Editor's note: James Rae, a professor at California State University Sacramento, was a Fulbright Scholar at Beijing Foreign Studies University from 2017 to 2018. The article reflects the author's opinions and not necessarily the views of CGTN.
This week, 130 countries representing over 90 percent of global GDP agreed to a global taxation scheme that seeks to level the playing field among the world's diverse economies and prevent some countries from luring corporations to their shores with promises of tax relief. Some have lauded it as the most significant international tax deal in a century. Well, that is probably the case since taxation is fundamentally a national process and few if any common global accords exist related to domestic tax policies.
It is also unclear why one hundred years is used, since that harkens back to the laissez-faire era of free market capitalism of the early 20th century that largely preceded the growth of socialist welfare policies, even around the time the United States first adopted a domestic income tax. Aside from the typical overreaction in Western media to a relatively minor accomplishment, the agreement nevertheless represents some symbolic achievements and to a lesser degree tangible reform.
First, this agreement suggests a return back to multilateral decision-making in international affairs. Such a consensus would never have been possible under former U.S. President Donald Trump, even though it is designed to make a fairer global competition for richer countries like the United States in which to operate.
The new Joe Biden administration has signaled its commitment to repairing American relationships with particularly Western Europe and various international organizations. This gives evidence of the stated plan of the new American foreign policy team to seek global leadership but in a more diplomatic manner, at least on issues of social and economic concern.
Second, the agreement also reflects a changing attitude toward globalization and away from the Washington Consensus preference for neoliberal policy prescriptions that prioritized financial liberalization, privatization, and deregulation. As U.S. Federal Reserve Chair Janet Yellen remarked, the past decades have promoted a "race to the bottom" in the global economy. Now the last two American presidents have demonstrated a clear separation from neoliberal orthodoxy, propelled by the populism of Trump to the progressivism of Biden.
Third, the agreement also demonstrates the power of mutual interest in an interdependent world, where major G7 economies plus China, India, Russia, and others find common benefit in setting minimum taxation standards that should draw billions more revenue to the governments of all parties. Countries want businesses to pay their fair share of taxes, unless of course when they want to attract investment by offering a better deal.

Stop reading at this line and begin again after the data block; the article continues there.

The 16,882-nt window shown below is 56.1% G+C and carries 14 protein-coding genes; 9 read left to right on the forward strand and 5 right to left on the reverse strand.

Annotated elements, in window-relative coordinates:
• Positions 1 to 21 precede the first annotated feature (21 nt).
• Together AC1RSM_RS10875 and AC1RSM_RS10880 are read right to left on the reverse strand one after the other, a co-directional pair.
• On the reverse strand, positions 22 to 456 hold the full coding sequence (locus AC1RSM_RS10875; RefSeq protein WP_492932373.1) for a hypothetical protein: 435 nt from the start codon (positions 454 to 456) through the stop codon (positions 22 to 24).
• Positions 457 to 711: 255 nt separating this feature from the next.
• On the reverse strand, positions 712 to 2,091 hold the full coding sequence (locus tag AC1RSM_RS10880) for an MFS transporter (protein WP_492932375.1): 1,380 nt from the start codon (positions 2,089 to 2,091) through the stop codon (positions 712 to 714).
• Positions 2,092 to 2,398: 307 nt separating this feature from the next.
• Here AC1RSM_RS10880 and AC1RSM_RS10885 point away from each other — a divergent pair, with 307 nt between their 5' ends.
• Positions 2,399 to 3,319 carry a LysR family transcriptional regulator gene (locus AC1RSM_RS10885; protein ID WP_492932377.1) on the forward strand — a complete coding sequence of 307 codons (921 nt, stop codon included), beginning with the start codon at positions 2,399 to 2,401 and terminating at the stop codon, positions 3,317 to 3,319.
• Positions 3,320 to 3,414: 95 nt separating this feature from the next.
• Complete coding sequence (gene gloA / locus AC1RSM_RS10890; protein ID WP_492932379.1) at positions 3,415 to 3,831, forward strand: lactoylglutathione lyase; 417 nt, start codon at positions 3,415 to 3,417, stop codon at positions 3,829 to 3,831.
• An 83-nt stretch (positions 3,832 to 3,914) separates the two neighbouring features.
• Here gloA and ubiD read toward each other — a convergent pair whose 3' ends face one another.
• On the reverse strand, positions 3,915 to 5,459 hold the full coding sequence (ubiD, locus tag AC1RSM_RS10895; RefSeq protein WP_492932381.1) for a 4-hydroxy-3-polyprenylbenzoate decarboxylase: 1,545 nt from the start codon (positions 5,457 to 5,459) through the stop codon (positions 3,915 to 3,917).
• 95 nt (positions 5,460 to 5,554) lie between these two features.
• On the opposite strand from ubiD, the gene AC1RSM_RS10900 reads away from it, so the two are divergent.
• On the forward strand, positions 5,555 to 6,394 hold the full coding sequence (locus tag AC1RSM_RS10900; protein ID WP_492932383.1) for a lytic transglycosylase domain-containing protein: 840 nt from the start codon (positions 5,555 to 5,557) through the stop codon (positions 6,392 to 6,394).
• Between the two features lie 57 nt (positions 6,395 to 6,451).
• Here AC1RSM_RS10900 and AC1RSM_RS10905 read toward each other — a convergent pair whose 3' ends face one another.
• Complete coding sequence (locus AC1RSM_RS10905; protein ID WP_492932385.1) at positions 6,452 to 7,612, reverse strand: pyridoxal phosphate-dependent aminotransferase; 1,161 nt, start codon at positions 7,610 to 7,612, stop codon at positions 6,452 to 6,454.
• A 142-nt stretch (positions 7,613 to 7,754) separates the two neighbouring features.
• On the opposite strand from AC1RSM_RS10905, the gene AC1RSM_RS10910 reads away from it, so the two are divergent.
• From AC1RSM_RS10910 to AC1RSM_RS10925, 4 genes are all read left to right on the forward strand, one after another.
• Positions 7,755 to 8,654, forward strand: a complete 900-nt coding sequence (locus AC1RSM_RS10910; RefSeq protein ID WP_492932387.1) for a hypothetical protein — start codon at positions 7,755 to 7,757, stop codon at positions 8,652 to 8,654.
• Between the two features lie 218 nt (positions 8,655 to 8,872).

As multinational corporations have become denationalized, particularly Western firms, loyalty to their host nation has frayed and state-business relations have deteriorated, particularly among technology and e-commerce firms. They are really the target here, with their amorphous business model providing services that transcend borders and create remote working environments, delivering goods across boundaries from distant outposts, and sometimes incorporating themselves in notorious tax havens of the Caribbean. It is thus not surprising that governments big and small around the world wish to pull the reigns a bit tighter on such behemoths.
However, does this accord tangibly impact such firms? The deal still needs further refinement and adoption at the G20 and through further specification, with a target to implement by 2023. Each constituent has domestic legislation to adopt, and that is no sure thing, particularly in the United States; while the European Union strives for consensus, at least three member states (Ireland, Estonia, and Hungary) did not sign deal and would have to forfeit their lower tax rates that fall below the 15 percent threshold (or allow other countries to tax the rest of the way up to 15 percent). International diplomacy on this scale, even with overwhelming support, can be treacherous; if one major economy backs out it could collapse.
Finally, this minimum corporate tax is still quite low, most major economies have rates well above this standard. The global average is around 25 percent (as it is in China), though down from about 40 percent in 1980, according to the American non-profit Tax Foundation. In 2017, the United States lowered its rate from 35 percent to 21 percent and aims this year to raise it to a median of 28 percent. Moreover, major corporations do not expect much impact on their bottom-line, perhaps shaving off a tiny fraction of earnings, and indeed the huge extractive industries and many financial services firms were granted exemptions.
Most importantly, all of these countries would need to develop some sort of information sharing infrastructure, or perhaps a sanctions regime, to compel participation. The temptation to cheat and offer a special low tax incentive (as the Celtic Tiger of Ireland has done to great success) will always loom; or purposefully lax enforcement by domestic agents of the state could trip up its goals. International law is extraordinarily hard to enforce in practice, even if setting the rules is no easy task either.
Nevertheless, this agreement is a significant first step toward a rules-based global corporate tax regime, and has veritable symbolic power as the world seeks to rehabilitate multilateral diplomacy in the wake of a pandemic and the rise of economic nationalism.
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